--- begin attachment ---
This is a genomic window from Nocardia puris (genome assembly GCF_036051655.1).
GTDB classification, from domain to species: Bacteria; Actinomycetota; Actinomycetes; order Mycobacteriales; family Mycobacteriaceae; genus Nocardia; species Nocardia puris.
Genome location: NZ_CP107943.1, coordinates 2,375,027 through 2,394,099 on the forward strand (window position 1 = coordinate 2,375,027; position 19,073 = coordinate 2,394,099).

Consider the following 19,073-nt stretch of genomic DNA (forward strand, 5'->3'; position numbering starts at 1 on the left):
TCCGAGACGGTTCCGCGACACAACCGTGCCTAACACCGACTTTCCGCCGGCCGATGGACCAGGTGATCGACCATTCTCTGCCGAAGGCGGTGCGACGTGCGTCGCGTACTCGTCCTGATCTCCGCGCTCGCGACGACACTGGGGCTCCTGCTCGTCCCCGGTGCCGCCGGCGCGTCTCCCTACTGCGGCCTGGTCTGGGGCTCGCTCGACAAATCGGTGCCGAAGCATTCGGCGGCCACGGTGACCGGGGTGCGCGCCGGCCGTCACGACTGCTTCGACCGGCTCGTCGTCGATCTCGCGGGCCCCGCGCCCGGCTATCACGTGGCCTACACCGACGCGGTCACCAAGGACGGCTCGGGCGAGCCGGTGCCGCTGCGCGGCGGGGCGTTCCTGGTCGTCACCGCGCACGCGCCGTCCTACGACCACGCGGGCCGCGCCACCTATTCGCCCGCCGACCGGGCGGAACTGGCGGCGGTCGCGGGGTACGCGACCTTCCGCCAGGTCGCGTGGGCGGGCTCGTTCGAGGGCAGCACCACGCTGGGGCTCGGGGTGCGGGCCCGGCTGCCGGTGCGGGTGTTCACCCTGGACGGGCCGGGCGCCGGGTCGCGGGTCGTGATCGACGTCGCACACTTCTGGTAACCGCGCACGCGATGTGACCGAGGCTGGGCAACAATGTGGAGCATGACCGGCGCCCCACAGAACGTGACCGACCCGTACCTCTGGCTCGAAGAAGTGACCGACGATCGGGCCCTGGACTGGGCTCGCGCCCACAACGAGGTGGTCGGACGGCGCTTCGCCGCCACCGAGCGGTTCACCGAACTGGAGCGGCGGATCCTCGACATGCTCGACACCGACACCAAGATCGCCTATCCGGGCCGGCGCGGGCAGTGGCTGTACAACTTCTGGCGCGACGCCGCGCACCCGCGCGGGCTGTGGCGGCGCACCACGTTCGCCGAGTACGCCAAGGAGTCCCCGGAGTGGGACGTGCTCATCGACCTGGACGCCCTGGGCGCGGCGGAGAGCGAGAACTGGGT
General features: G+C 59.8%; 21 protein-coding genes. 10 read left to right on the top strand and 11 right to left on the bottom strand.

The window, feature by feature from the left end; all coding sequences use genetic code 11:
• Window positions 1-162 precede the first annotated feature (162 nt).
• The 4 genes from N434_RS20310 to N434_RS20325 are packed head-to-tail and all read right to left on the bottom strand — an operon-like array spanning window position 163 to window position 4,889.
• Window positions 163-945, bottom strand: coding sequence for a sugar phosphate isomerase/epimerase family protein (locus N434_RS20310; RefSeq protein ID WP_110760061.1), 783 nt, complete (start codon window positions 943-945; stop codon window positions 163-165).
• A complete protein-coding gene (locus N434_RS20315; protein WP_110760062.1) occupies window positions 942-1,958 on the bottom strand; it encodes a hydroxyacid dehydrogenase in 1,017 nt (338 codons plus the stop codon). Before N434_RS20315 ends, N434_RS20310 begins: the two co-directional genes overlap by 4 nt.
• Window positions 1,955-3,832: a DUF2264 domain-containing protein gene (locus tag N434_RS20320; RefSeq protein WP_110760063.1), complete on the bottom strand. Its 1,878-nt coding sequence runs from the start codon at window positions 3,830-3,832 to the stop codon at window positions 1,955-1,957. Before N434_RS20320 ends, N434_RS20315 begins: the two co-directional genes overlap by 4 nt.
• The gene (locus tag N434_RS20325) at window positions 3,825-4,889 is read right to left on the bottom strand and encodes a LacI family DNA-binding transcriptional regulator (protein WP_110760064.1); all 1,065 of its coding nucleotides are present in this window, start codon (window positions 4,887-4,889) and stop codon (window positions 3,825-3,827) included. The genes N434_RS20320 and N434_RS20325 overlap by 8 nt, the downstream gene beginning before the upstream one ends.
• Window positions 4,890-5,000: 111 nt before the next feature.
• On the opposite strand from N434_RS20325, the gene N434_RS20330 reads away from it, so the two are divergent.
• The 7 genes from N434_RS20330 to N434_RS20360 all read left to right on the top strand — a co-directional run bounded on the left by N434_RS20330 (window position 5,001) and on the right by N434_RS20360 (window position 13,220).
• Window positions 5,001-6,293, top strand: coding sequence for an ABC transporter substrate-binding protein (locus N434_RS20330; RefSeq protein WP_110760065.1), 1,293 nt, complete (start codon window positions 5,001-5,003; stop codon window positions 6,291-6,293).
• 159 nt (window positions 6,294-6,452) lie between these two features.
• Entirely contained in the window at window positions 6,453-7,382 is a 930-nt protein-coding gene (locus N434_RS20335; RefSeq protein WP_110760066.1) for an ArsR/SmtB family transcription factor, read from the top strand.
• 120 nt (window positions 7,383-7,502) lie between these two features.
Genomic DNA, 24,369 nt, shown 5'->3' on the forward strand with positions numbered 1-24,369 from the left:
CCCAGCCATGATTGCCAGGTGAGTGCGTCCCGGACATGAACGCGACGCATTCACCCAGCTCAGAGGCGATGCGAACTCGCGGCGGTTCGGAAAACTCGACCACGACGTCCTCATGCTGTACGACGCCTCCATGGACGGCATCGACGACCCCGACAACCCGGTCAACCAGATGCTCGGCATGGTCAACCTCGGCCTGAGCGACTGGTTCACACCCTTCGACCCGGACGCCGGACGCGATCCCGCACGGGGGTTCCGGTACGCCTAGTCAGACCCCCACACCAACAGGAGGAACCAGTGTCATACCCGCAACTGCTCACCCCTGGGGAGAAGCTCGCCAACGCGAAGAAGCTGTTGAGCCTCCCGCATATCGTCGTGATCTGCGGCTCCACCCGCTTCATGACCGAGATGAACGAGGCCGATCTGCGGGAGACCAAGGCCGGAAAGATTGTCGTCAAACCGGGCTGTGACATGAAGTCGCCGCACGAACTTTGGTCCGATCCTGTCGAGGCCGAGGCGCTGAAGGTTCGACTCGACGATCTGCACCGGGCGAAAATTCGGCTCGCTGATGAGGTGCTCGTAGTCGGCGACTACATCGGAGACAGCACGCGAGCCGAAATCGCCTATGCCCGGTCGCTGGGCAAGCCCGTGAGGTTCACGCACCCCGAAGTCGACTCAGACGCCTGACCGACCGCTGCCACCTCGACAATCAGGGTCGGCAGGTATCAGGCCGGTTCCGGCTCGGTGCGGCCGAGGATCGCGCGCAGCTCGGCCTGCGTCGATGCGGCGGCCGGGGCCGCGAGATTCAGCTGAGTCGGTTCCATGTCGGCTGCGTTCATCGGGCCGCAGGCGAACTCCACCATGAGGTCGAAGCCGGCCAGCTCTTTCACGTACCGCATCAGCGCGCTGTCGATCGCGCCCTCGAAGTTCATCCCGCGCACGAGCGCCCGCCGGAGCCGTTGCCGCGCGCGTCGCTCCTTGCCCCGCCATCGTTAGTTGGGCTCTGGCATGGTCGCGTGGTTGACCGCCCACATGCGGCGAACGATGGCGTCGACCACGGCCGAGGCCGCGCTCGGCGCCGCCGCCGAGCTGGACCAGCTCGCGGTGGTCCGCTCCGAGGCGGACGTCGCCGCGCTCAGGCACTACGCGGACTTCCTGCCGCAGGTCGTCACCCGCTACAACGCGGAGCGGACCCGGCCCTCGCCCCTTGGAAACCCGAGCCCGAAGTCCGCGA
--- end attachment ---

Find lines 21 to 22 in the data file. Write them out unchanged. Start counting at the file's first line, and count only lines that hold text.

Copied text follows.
Genomic DNA, 24,369 nt, shown 5'->3' on the forward strand with positions numbered 1-24,369 from the left:
CCCAGCCATGATTGCCAGGTGAGTGCGTCCCGGACATGAACGCGACGCATTCACCCAGCTCAGAGGCGATGCGAACTCGCGGCGGTTCGGAAAACTCGACCACGACGTCCTCATGCTGTACGACGCCTCCATGGACGGCATCGACGACCCCGACAACCCGGTCAACCAGATGCTCGGCATGGTCAACCTCGGCCTGAGCGACTGGTTCACACCCTTCGACCCGGACGCCGGACGCGATCCCGCACGGGGGTTCCGGTACGCCTAGTCAGACCCCCACACCAACAGGAGGAACCAGTGTCATACCCGCAACTGCTCACCCCTGGGGAGAAGCTCGCCAACGCGAAGAAGCTGTTGAGCCTCCCGCATATCGTCGTGATCTGCGGCTCCACCCGCTTCATGACCGAGATGAACGAGGCCGATCTGCGGGAGACCAAGGCCGGAAAGATTGTCGTCAAACCGGGCTGTGACATGAAGTCGCCGCACGAACTTTGGTCCGATCCTGTCGAGGCCGAGGCGCTGAAGGTTCGACTCGACGATCTGCACCGGGCGAAAATTCGGCTCGCTGATGAGGTGCTCGTAGTCGGCGACTACATCGGAGACAGCACGCGAGCCGAAATCGCCTATGCCCGGTCGCTGGGCAAGCCCGTGAGGTTCACGCACCCCGAAGTCGACTCAGACGCCTGACCGACCGCTGCCACCTCGACAATCAGGGTCGGCAGGTATCAGGCCGGTTCCGGCTCGGTGCGGCCGAGGATCGCGCGCAGCTCGGCCTGCGTCGATGCGGCGGCCGGGGCCGCGAGATTCAGCTGAGTCGGTTCCATGTCGGCTGCGTTCATCGGGCCGCAGGCGAACTCCACCATGAGGTCGAAGCCGGCCAGCTCTTTCACGTACCGCATCAGCGCGCTGTCGATCGCGCCCTCGAAGTTCATCCCGCGCACGAGCGCCCGCCGGAGCCGTTGCCGCGCGCGTCGCTCCTTGCCCCGCCATCGTTAGTTGGGCTCTGGCATGGTCGCGTGGTTGACCGCCCACATGCGGCGAACGATGGCGTCGACCACGGCCGAGGCCGCGCTCGGCGCCGCCGCCGAGCTGGACCAGCTCGCGGTGGTCCGCTCCGAGGCGGACGTCGCCGCGCTCAGGCACTACGCGGACTTCCTGCCGCAGGTCGTCACCCGCTACAACGCGGAGCGGACCCGGCCCTCGCCCCTTGGAAACCCGAGCCCGAAGTCCGCGA